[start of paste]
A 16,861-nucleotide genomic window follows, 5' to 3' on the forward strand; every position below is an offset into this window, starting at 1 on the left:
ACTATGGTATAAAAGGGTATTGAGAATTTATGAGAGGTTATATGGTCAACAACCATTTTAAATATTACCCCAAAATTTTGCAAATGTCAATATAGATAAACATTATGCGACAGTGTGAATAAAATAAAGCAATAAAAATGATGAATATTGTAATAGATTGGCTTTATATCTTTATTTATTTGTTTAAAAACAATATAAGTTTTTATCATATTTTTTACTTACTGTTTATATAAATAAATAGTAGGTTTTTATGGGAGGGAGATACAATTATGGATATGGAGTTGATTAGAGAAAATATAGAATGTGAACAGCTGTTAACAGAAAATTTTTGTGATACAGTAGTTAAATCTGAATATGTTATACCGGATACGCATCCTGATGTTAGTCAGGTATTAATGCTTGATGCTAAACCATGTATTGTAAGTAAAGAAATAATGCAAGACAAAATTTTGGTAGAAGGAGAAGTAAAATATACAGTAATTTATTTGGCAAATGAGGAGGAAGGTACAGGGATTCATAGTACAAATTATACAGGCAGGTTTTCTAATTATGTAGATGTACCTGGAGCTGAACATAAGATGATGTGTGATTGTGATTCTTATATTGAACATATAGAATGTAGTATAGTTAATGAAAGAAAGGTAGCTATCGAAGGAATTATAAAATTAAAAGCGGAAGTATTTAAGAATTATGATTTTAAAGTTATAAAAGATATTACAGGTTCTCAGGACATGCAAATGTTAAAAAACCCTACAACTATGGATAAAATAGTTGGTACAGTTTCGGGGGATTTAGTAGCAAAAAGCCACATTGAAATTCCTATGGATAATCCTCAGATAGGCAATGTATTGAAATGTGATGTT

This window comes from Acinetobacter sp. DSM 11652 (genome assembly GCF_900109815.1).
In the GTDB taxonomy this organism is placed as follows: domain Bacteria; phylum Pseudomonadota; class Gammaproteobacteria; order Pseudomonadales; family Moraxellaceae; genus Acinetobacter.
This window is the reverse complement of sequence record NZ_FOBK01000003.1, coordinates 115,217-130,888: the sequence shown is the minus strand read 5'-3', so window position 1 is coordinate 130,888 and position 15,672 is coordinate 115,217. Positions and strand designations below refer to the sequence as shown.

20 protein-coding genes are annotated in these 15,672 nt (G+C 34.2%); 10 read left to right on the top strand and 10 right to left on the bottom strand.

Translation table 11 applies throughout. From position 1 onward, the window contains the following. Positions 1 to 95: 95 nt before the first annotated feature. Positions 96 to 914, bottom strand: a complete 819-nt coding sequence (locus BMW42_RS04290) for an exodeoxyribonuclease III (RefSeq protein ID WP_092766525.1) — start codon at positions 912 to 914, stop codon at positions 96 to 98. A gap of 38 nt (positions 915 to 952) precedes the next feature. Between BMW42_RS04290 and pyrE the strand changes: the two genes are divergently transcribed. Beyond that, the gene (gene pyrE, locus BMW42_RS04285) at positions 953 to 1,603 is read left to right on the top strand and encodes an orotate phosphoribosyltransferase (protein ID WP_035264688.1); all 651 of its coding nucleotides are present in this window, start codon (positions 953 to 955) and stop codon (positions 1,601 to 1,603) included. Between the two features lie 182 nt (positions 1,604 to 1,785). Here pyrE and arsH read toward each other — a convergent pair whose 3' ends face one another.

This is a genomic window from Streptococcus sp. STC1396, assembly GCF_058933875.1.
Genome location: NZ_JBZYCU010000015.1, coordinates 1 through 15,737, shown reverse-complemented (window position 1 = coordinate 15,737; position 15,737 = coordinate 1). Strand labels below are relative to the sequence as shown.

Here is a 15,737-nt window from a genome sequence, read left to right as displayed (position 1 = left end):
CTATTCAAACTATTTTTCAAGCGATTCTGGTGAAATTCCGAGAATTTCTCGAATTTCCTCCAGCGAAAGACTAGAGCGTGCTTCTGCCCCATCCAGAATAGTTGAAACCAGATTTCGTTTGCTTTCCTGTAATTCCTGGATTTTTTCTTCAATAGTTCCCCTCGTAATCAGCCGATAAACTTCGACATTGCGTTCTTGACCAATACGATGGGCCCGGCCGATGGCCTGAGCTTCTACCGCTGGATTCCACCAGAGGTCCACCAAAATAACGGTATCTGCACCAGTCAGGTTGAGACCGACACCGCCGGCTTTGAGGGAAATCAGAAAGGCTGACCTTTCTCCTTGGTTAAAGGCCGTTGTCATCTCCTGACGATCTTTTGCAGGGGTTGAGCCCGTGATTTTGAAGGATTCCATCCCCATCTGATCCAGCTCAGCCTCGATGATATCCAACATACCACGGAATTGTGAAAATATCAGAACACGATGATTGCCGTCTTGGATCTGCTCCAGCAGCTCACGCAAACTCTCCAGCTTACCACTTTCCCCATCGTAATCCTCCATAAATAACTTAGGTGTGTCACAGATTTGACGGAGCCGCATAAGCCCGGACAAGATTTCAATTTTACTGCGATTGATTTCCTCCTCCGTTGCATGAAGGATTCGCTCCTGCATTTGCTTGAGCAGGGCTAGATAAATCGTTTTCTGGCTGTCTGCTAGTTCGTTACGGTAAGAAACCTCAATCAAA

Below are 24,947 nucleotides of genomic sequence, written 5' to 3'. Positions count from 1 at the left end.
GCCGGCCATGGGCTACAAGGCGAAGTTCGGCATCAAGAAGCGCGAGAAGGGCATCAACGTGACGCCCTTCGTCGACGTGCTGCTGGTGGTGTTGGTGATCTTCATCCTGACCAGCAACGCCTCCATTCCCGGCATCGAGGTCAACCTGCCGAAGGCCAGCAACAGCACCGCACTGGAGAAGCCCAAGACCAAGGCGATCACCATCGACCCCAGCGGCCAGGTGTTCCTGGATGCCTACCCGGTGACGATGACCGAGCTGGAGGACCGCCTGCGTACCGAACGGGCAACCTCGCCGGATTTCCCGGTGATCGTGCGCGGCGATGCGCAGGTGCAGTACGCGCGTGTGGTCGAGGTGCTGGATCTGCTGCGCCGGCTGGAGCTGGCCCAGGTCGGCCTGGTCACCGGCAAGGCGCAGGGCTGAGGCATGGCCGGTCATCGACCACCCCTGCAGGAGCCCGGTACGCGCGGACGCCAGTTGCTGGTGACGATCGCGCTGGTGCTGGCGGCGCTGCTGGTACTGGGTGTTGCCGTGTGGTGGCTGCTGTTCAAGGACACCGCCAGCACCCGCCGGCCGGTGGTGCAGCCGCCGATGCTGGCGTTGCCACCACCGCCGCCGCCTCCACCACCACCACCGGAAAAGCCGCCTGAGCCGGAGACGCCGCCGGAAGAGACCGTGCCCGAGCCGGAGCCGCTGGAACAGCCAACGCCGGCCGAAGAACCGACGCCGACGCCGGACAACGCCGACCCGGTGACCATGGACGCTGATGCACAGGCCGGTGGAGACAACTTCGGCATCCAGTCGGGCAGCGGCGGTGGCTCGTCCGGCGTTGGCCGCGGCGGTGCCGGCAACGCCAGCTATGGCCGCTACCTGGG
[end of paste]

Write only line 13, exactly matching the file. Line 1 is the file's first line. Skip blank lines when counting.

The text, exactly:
GCCGGCCATGGGCTACAAGGCGAAGTTCGGCATCAAGAAGCGCGAGAAGGGCATCAACGTGACGCCCTTCGTCGACGTGCTGCTGGTGGTGTTGGTGATCTTCATCCTGACCAGCAACGCCTCCATTCCCGGCATCGAGGTCAACCTGCCGAAGGCCAGCAACAGCACCGCACTGGAGAAGCCCAAGACCAAGGCGATCACCATCGACCCCAGCGGCCAGGTGTTCCTGGATGCCTACCCGGTGACGATGACCGAGCTGGAGGACCGCCTGCGTACCGAACGGGCAACCTCGCCGGATTTCCCGGTGATCGTGCGCGGCGATGCGCAGGTGCAGTACGCGCGTGTGGTCGAGGTGCTGGATCTGCTGCGCCGGCTGGAGCTGGCCCAGGTCGGCCTGGTCACCGGCAAGGCGCAGGGCTGAGGCATGGCCGGTCATCGACCACCCCTGCAGGAGCCCGGTACGCGCGGACGCCAGTTGCTGGTGACGATCGCGCTGGTGCTGGCGGCGCTGCTGGTACTGGGTGTTGCCGTGTGGTGGCTGCTGTTCAAGGACACCGCCAGCACCCGCCGGCCGGTGGTGCAGCCGCCGATGCTGGCGTTGCCACCACCGCCGCCGCCTCCACCACCACCACCGGAAAAGCCGCCTGAGCCGGAGACGCCGCCGGAAGAGACCGTGCCCGAGCCGGAGCCGCTGGAACAGCCAACGCCGGCCGAAGAACCGACGCCGACGCCGGACAACGCCGACCCGGTGACCATGGACGCTGATGCACAGGCCGGTGGAGACAACTTCGGCATCCAGTCGGGCAGCGGCGGTGGCTCGTCCGGCGTTGGCCGCGGCGGTGCCGGCAACGCCAGCTATGGCCGCTACCTGGG